Generally, jet fuel prices account for the majority of total expenses of the air carriers. The lower the oil price, the better it is for these companies. But in reality, oil prices act as an indicator of the general economic conditions. Lower oil prices indicate a slowing economy and the consequent fall in global air travel demand.
Global economic uncertainties make matters worse. European problems are intensifying, and the economy at large already faces threats of another recession. In such a scenario, even the warning of a drop in air travel demand would jeopardize airline stocks.
Major U.S. airline shares plunged yesterday on falling oil prices. Spirit Airlines Inc. (SAVE) suffered the most from these negative sentiments as its share price dropped more than 7%. Stocks of United Continental Holdings Inc. (UAL) and Alaska Air Group Inc. (ALK) fell more than 6% and the share price of Delta Air Lines Inc. (DAL) dropped nearly 2%.
The drop in demand is expected to hurt airline traffic in the near term, resulting in lower profits. Given the weak macroeconomic data points, we believe the carriers are ready to accept the burden of rising fuel prices as they are well positioned to endure the current crisis. Passing on the increased cost to customers in the form of fare hikes and efficient use of fuel-hedging strategies are helping them to combat the rising fuel prices.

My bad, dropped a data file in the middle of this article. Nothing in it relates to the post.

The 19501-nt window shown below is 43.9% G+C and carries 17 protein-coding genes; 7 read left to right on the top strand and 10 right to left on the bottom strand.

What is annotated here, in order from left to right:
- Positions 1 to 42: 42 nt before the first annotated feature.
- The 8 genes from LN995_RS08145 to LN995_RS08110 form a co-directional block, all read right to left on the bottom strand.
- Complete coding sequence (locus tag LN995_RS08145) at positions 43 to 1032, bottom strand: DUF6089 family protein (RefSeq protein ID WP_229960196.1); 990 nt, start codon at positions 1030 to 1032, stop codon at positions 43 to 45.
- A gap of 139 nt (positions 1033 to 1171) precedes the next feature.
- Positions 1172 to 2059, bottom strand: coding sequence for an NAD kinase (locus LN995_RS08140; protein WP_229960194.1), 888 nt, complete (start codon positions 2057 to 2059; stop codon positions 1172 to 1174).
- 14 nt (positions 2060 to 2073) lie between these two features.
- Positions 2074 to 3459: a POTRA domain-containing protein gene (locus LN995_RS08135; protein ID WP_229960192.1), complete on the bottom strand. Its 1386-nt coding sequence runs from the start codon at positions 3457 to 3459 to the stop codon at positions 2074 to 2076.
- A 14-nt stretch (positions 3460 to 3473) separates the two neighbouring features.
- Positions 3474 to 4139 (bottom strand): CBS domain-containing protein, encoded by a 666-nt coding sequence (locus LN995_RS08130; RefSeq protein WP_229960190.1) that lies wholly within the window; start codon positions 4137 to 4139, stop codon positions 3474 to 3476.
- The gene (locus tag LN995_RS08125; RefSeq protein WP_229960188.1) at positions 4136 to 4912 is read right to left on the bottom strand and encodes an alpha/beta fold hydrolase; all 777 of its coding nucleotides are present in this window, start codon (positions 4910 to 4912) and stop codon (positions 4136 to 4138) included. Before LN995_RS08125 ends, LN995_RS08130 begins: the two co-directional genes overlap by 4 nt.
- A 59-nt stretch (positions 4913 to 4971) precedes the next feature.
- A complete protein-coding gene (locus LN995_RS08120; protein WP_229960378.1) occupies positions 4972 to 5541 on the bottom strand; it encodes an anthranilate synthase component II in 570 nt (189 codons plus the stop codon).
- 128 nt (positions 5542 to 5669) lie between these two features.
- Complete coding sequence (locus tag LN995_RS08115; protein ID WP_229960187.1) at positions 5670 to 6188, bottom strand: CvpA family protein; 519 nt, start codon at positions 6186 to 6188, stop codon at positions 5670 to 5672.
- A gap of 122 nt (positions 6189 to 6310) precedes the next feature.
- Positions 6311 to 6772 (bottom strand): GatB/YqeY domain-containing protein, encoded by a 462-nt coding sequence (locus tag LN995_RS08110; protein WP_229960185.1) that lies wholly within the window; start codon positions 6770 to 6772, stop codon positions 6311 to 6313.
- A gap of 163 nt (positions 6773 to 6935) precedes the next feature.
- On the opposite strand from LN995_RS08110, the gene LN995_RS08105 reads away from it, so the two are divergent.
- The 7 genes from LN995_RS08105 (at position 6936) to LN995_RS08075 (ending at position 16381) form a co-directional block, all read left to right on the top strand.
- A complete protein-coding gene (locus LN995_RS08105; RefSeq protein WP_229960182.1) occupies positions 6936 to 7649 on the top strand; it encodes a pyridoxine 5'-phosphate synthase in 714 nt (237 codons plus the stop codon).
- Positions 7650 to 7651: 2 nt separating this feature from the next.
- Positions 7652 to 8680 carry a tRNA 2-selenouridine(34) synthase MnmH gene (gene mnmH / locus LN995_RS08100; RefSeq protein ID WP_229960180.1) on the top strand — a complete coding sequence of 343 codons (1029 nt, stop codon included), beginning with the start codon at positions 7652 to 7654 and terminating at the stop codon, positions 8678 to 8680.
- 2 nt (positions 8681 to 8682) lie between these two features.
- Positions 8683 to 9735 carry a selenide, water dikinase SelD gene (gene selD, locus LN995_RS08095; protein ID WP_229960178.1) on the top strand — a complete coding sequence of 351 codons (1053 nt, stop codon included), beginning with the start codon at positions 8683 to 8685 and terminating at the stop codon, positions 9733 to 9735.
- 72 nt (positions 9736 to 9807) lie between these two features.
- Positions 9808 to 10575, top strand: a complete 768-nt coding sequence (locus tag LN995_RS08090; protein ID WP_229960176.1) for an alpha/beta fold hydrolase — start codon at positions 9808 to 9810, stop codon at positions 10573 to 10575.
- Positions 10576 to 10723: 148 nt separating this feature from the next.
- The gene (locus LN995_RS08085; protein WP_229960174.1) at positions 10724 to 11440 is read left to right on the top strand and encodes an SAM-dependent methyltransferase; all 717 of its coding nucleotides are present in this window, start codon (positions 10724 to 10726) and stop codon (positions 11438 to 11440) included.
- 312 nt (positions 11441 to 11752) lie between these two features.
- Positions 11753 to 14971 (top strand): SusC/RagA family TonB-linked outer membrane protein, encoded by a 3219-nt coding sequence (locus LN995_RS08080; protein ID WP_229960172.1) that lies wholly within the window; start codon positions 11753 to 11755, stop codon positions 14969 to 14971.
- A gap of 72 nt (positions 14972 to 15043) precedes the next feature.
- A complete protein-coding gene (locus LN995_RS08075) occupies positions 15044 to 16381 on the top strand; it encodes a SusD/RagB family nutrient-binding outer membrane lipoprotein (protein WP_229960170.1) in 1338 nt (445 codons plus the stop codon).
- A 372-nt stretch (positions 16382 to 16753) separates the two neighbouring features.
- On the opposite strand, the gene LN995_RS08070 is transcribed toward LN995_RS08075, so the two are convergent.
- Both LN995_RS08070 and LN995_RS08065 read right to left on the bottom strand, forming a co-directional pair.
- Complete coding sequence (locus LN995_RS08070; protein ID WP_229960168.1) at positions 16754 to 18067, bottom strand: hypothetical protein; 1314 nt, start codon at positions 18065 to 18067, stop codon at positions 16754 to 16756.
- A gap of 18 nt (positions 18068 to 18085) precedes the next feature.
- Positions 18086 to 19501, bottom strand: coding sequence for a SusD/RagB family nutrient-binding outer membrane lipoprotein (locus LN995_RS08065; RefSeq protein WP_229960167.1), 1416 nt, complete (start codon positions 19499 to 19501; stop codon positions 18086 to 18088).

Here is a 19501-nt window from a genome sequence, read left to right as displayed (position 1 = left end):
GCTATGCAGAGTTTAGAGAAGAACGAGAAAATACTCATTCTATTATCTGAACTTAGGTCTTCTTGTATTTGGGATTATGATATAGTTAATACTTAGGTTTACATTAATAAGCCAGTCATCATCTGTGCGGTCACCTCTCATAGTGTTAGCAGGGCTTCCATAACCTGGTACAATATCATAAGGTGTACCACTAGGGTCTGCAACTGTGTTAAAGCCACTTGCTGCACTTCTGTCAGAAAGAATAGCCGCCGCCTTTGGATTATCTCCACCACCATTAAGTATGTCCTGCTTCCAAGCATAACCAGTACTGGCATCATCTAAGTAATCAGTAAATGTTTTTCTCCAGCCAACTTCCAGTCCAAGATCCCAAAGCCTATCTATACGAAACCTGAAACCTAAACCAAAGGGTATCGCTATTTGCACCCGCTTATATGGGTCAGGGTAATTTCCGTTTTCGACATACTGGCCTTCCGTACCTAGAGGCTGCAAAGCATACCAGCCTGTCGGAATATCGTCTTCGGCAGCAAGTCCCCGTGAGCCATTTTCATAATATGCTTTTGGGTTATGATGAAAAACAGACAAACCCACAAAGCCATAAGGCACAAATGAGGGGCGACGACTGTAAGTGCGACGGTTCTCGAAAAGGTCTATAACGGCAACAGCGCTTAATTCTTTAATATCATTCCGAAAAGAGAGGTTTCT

Apart from cutting capacity, air carriers are adding novel features to their services and introducing new products. These measures will fuel revenue growth and reduce non-fuel costs, thereby driving future profitability.
We are currently maintaining our long-term Neutral recommendation on Delta, United Continental, Southwest and JetBlue. For the short term (1–3 months), these stocks retain the Zacks #3 (Hold) Rank.Read the Full Research Report on LUV
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